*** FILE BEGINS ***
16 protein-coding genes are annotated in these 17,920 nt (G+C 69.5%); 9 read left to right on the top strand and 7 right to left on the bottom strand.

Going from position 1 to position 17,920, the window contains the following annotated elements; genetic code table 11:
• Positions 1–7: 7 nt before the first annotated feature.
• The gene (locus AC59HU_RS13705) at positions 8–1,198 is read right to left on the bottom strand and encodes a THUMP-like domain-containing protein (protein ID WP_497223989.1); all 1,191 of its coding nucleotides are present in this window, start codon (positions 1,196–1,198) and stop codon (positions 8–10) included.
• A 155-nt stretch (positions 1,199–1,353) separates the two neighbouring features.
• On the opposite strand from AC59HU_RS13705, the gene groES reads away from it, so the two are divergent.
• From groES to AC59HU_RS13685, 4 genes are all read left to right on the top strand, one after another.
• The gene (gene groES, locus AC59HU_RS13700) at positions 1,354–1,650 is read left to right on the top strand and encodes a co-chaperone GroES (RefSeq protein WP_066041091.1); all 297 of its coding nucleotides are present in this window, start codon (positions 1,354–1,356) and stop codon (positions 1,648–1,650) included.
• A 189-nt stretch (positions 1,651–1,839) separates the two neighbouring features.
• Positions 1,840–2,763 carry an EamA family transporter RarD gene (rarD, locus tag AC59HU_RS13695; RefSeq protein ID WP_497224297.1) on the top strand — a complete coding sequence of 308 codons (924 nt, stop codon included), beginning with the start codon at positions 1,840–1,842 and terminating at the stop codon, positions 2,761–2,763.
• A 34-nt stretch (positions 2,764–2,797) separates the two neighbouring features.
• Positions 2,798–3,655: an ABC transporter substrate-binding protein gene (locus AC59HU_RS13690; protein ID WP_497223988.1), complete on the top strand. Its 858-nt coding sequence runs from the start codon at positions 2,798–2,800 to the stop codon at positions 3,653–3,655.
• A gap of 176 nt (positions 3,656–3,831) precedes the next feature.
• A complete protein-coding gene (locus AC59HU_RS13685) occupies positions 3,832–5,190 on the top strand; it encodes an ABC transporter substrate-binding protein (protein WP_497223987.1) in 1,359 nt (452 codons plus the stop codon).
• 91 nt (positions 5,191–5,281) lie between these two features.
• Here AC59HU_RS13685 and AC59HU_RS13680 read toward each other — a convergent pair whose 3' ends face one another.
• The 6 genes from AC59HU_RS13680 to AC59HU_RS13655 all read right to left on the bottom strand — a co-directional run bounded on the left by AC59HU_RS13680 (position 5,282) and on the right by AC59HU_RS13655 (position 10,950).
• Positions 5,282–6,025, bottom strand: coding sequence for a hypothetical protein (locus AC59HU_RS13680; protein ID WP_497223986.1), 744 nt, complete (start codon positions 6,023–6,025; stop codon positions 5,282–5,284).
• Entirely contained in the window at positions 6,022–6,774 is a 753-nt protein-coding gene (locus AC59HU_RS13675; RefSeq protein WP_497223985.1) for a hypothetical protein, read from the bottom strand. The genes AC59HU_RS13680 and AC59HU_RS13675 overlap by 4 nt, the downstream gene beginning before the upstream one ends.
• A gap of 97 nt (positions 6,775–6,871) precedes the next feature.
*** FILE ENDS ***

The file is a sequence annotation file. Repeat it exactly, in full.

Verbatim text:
16 protein-coding genes are annotated in these 17,920 nt (G+C 69.5%); 9 read left to right on the top strand and 7 right to left on the bottom strand.

Going from position 1 to position 17,920, the window contains the following annotated elements; genetic code table 11:
• Positions 1–7: 7 nt before the first annotated feature.
• The gene (locus AC59HU_RS13705) at positions 8–1,198 is read right to left on the bottom strand and encodes a THUMP-like domain-containing protein (protein ID WP_497223989.1); all 1,191 of its coding nucleotides are present in this window, start codon (positions 1,196–1,198) and stop codon (positions 8–10) included.
• A 155-nt stretch (positions 1,199–1,353) separates the two neighbouring features.
• On the opposite strand from AC59HU_RS13705, the gene groES reads away from it, so the two are divergent.
• From groES to AC59HU_RS13685, 4 genes are all read left to right on the top strand, one after another.
• The gene (gene groES, locus AC59HU_RS13700) at positions 1,354–1,650 is read left to right on the top strand and encodes a co-chaperone GroES (RefSeq protein WP_066041091.1); all 297 of its coding nucleotides are present in this window, start codon (positions 1,354–1,356) and stop codon (positions 1,648–1,650) included.
• A 189-nt stretch (positions 1,651–1,839) separates the two neighbouring features.
• Positions 1,840–2,763 carry an EamA family transporter RarD gene (rarD, locus tag AC59HU_RS13695; RefSeq protein ID WP_497224297.1) on the top strand — a complete coding sequence of 308 codons (924 nt, stop codon included), beginning with the start codon at positions 1,840–1,842 and terminating at the stop codon, positions 2,761–2,763.
• A 34-nt stretch (positions 2,764–2,797) separates the two neighbouring features.
• Positions 2,798–3,655: an ABC transporter substrate-binding protein gene (locus AC59HU_RS13690; protein ID WP_497223988.1), complete on the top strand. Its 858-nt coding sequence runs from the start codon at positions 2,798–2,800 to the stop codon at positions 3,653–3,655.
• A gap of 176 nt (positions 3,656–3,831) precedes the next feature.
• A complete protein-coding gene (locus AC59HU_RS13685) occupies positions 3,832–5,190 on the top strand; it encodes an ABC transporter substrate-binding protein (protein WP_497223987.1) in 1,359 nt (452 codons plus the stop codon).
• 91 nt (positions 5,191–5,281) lie between these two features.
• Here AC59HU_RS13685 and AC59HU_RS13680 read toward each other — a convergent pair whose 3' ends face one another.
• The 6 genes from AC59HU_RS13680 to AC59HU_RS13655 all read right to left on the bottom strand — a co-directional run bounded on the left by AC59HU_RS13680 (position 5,282) and on the right by AC59HU_RS13655 (position 10,950).
• Positions 5,282–6,025, bottom strand: coding sequence for a hypothetical protein (locus AC59HU_RS13680; protein ID WP_497223986.1), 744 nt, complete (start codon positions 6,023–6,025; stop codon positions 5,282–5,284).
• Entirely contained in the window at positions 6,022–6,774 is a 753-nt protein-coding gene (locus AC59HU_RS13675; RefSeq protein WP_497223985.1) for a hypothetical protein, read from the bottom strand. The genes AC59HU_RS13680 and AC59HU_RS13675 overlap by 4 nt, the downstream gene beginning before the upstream one ends.
• A gap of 97 nt (positions 6,775–6,871) precedes the next feature.